Mission, the first European grape planted in U.S., is coming back

When Adam and Andrew Mariani bought an old abandoned turkey farm near the town of Sonoma, Calif., they knew the property had been a thriving vineyard from the 1850s until Prohibition. In a nod to the Dresel family, German immigrants who had owned the land, the brothers planted sylvaner and riesling, two German grape varieties that are — well, let’s just say not widely planted these days in Northern California. They also planted German clones of pinot noir, known in German as spätburgunder.

Over the past 15 years, their Scribe Winery has gained a following among the natural wine crowd for the pétillant naturel sparkling wines, a chardonnay fermented on its skins and a nouveau of pinot noir, as well as the riesling, sylvaner and other wines.

While doing more research on the history of the estate, the brothers discovered an 1872 news clipping from the Alta California, a daily newspaper published in San Francisco. The article told how Julius Dresel, the grower at the time, had sent some of his wines to Geisenheim, his hometown and Germany’s equivalent of the University of California at Davis for wine studies. There the wines were reviewed by a panel of professional tasters, who raved especially about Dresel’s red wines made with the mission grape. The mission was “pure of taste, ripe and unctuous,” with sweetness and “genuine alcohol” that contrasted with previous weak harvests in Germany. They even compared the still mission to fine wines of Burgundy. Dresel, being no marketing slouch, made sure the newspaper got wind of his accomplishment.

“We knew the history of mission in California, but this was the first we’d heard that it was grown on our estate and had received such acclaim,” Andrew said. “It was the first time we had seen tasting notes and analysis of the wines that were grown here. We thought it would be interesting to see how mission would perform if made with a modern approach.”

I spoke to the brothers by phone as they were driving around a vineyard in their pickup truck. It was difficult to tell who was speaking, especially when they finished each other’s sentences.

Mission gets its name as the grape planted by Spanish missionaries who accompanied the spread of Spain’s empire in the New World in the 16th and 17th centuries. After being introduced to Mexico and Chile in the mid-1500s, mission was established along the Rio Grande in central New Mexico in 1629, making it the first European vinifera variety planted in what is now the United States. It reached California in 1769 with the founding of the first mission in San Diego.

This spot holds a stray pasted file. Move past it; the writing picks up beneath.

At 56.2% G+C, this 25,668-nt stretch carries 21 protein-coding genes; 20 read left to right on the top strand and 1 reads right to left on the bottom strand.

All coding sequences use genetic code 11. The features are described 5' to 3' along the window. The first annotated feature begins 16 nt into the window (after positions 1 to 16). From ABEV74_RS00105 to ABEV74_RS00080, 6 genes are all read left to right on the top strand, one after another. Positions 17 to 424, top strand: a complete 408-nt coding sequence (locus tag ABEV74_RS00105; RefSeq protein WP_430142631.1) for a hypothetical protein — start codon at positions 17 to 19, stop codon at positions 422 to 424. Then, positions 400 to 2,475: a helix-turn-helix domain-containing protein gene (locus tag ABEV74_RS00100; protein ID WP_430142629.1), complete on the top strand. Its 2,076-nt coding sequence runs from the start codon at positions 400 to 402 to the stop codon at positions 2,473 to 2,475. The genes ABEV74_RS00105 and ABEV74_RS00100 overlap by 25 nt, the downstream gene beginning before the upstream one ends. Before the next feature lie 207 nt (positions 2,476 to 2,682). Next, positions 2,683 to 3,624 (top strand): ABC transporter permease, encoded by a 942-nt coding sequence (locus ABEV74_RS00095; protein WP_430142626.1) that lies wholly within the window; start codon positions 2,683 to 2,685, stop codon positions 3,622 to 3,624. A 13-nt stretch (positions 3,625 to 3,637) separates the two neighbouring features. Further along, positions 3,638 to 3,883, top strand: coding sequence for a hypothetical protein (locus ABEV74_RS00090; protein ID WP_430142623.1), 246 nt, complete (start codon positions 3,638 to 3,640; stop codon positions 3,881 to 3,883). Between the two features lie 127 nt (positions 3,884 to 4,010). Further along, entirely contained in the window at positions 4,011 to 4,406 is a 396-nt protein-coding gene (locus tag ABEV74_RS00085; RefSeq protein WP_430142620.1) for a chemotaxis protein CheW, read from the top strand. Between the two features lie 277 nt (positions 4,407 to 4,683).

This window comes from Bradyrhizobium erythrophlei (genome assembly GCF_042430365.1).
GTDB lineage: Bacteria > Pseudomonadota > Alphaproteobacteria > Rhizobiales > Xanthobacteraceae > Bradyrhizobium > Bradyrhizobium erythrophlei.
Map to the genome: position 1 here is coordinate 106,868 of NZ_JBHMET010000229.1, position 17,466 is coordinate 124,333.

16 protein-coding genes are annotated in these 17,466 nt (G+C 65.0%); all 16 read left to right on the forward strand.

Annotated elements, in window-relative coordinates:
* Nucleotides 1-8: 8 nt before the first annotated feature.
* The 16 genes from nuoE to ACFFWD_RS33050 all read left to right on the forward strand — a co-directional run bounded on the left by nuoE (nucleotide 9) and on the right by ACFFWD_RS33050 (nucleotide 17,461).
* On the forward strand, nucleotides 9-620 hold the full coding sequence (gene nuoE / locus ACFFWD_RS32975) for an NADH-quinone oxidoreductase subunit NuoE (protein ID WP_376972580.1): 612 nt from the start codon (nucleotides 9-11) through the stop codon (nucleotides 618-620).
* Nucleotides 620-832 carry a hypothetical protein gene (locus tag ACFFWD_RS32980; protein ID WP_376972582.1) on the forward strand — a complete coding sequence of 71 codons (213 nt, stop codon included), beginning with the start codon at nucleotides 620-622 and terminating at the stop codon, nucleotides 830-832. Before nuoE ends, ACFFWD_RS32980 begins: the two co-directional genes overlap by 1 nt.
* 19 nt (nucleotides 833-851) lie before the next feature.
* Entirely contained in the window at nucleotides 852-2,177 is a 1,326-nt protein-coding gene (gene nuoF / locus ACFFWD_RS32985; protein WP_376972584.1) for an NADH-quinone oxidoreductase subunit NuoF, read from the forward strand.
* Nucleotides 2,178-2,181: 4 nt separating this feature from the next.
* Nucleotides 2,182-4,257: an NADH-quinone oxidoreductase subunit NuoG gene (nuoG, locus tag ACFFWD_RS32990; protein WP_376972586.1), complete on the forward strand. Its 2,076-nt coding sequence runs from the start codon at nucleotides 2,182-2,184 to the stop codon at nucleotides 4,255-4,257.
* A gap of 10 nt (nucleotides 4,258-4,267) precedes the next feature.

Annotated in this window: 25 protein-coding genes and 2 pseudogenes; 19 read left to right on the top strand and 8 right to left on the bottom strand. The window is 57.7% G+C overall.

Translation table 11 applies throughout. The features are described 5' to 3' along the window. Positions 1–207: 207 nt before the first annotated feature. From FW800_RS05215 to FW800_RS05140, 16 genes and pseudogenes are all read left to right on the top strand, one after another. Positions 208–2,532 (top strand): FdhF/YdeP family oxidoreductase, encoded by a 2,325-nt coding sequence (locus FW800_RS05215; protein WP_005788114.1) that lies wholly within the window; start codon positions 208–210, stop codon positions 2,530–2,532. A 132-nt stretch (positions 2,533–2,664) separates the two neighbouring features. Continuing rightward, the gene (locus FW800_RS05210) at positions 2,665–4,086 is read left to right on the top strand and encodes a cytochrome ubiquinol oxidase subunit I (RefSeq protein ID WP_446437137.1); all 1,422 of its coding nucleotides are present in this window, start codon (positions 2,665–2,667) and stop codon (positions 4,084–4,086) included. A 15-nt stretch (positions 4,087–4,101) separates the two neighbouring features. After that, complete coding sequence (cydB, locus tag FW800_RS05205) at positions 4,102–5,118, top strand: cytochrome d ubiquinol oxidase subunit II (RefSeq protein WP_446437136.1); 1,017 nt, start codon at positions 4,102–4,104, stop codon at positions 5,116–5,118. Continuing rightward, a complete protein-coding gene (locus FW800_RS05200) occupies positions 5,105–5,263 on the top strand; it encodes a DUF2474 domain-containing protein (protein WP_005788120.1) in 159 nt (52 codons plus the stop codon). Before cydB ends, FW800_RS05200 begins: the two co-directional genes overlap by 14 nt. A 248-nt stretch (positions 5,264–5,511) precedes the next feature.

The grape’s various aliases speak to its history, and the places where it can still be found form a map of the age of Spanish conquest. We can still buy some made from legacy vineyards in Chile, where it is called país, by Mariposa by Gillmore and Bouchon Family. In Argentina, where it is called criolla chica, the Torres family makes a delicious sparkling wine. Only in the past 15 years or so, modern DNA research identified the variety as listán prieto, a vine native to central Spain that was believed to have been wiped out by the phylloxera blight in the late 1800s.

Mission was the main red grape in Spanish California, but it fell out of favor when the territory became a U.S. state and immigrants from other European countries, pursuing riches in the gold rush, brought other varieties more familiar to them. Phylloxera and Prohibition — which sounded the death knell for the original Dresel vineyard — furthered the grape’s decline in popularity.

Mission can still be found in some of those gnarly, bush trained vineyards planted a century or more ago that are still scattered across California. Up until at least the 1980s, some wineries made a sweet, fortified dessert wine with mission called Angelica. Today, a few maverick winemakers produce small amounts of mission from these legacy vines.

“No one has planted mission in California since Prohibition, that we know of,” Adam said. “Nurseries don’t sell it.”

With no commercial source for the vines available, the brothers turned to UC Davis, which maintains a legacy vineyard of historic wine grape varieties grown in California. They took 10 cuttings from the healthiest mission vines, each with four buds, and propagated them each year. Like layers in puff pastry multiplying after each fold, before long they had thousands of cuttings, enough to plant two acres using modern vineyard trellising and spacing. In 2020, they harvested enough grapes to make some experimental wines. Last year, they settled on two reds, a still and a sparkling, both of which they made available to Scribe Winery’s club members in July.

The still wine reminded me a bit of beaujolais, with its savory character and light body. The sparkling mission is reminiscent of an American lambrusco, ideal for barbecue or charcuterie. They are prime examples of the lighter style of wines increasingly popular with today’s consumers.

“They have an earthy quality to them,” Andrew said. “Nothing else on our estate has this kind of old school rusticity.”

As the vines mature, the brothers should be able to increase production, but there’s only so much they can make with two acres of vines. They don’t have immediate plans to propagate more mission, but they are impressed with the variety’s vigor and hardiness, which could help the vines in drought years.

Those gnarly old vineyards won’t last forever. But for now, at least, these two acres on a revived old farm near Sonoma provide a bridge from California’s vinous past to its future.

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